Countdown about Year of Our Lord

By Portman, William | Anglican Journal, April 1997 | Go to article overview

Countdown about Year of Our Lord


Portman, William, Anglican Journal


Sunday, April 6, is exactly 1,000 days before January 1, AD 2000 -- the year of millennium. The countdown begins.

It hinges on an event so significant that it actually changed how the world counts time: that God became Man in Palestine; died, rose, and lives today.

Unfortunately, it also brings out the religious extremes with their loony prophecies, and much commercial hype. It is hard to say which is more off-putting, but this aspect may help explain a seeming lack of interest in things millennial among mainstream North American churches.

Of course some mathematical diehards claim that the new millennium doesn't really start until 2001, but that won't stop any of us celebrating when the calendar turns to show not only zeros but a new first digit. And we have heard about computers having to be re-programmed for the year 2000, not 2001.

Other scholars suggest that we can't really be all that accurate in pinning down the day and year Jesus was born, so we could be observing the millennium as much as four years early or three years late.

So what?

The year 2000 points before all else to the historic fact of Jesus the Christ. It also confronts the world with the present fact of more than two billion people on every continent for whom Jesus is the way, the truth and the life -- and who are committed to enlist others to follow that way.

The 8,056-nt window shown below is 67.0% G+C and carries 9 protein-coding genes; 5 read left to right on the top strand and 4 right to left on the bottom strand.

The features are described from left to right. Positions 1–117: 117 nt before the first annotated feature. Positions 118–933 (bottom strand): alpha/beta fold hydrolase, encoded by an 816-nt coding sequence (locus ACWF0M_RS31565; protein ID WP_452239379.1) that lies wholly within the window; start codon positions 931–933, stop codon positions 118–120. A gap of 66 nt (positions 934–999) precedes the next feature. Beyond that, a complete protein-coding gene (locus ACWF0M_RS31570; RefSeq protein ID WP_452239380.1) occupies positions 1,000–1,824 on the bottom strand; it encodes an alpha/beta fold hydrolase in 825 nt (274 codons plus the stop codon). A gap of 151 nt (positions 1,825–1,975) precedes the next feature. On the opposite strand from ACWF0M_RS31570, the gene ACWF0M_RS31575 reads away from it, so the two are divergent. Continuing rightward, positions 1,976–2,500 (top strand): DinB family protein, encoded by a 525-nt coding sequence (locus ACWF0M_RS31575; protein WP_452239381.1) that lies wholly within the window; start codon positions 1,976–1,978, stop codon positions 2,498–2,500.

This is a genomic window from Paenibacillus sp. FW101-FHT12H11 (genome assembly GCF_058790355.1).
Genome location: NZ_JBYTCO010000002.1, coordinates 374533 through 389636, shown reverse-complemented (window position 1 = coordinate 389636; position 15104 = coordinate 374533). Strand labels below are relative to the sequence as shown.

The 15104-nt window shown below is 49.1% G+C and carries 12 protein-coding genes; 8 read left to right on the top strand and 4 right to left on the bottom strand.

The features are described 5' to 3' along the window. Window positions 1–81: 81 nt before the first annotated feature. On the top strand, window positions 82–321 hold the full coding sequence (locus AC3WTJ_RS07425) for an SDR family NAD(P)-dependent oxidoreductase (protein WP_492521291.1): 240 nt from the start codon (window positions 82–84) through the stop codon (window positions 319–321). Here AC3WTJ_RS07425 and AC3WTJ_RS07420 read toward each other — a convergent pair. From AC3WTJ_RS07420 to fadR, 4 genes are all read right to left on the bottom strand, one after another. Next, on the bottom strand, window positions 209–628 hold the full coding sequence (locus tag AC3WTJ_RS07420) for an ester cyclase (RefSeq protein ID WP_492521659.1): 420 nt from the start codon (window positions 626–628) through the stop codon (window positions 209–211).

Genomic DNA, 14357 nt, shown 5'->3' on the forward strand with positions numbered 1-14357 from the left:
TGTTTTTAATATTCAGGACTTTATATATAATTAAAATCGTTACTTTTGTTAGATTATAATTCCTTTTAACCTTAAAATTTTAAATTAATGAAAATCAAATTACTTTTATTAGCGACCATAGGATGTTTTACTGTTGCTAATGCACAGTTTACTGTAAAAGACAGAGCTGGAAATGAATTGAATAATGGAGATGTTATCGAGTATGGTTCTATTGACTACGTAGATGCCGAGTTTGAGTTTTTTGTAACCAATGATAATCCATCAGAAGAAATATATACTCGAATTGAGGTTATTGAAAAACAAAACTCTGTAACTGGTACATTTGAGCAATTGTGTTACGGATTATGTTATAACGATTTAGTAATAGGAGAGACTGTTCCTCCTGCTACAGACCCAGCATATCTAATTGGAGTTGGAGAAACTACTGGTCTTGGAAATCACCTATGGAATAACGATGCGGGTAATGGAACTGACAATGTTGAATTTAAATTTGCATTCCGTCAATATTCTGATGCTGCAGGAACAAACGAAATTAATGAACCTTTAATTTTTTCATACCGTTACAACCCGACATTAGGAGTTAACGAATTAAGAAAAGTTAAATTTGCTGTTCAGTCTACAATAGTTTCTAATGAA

Christians not only have something to celebrate but a message to communicate, one that tells the world to look beyond a rip-roaring New Year-New Century-New Millennium bash.

In North America, preparing for millennium observances appears to be a low priority among mainstream Christian groups except for the Roman Catholics, who are being prodded by Pope John Paul II. In England, the ecumenical group, Churches Together, launches a three-year countdown April 6 -- even though a government bureaucrat called it "an interesting point of view" when churches asked for a say in millennium planning.

It appears that mainstream Christians on this side of the Atlantic are now realizing that the millennium is too important to let it be hijacked by apocalyptic cultism or commercial greed. …

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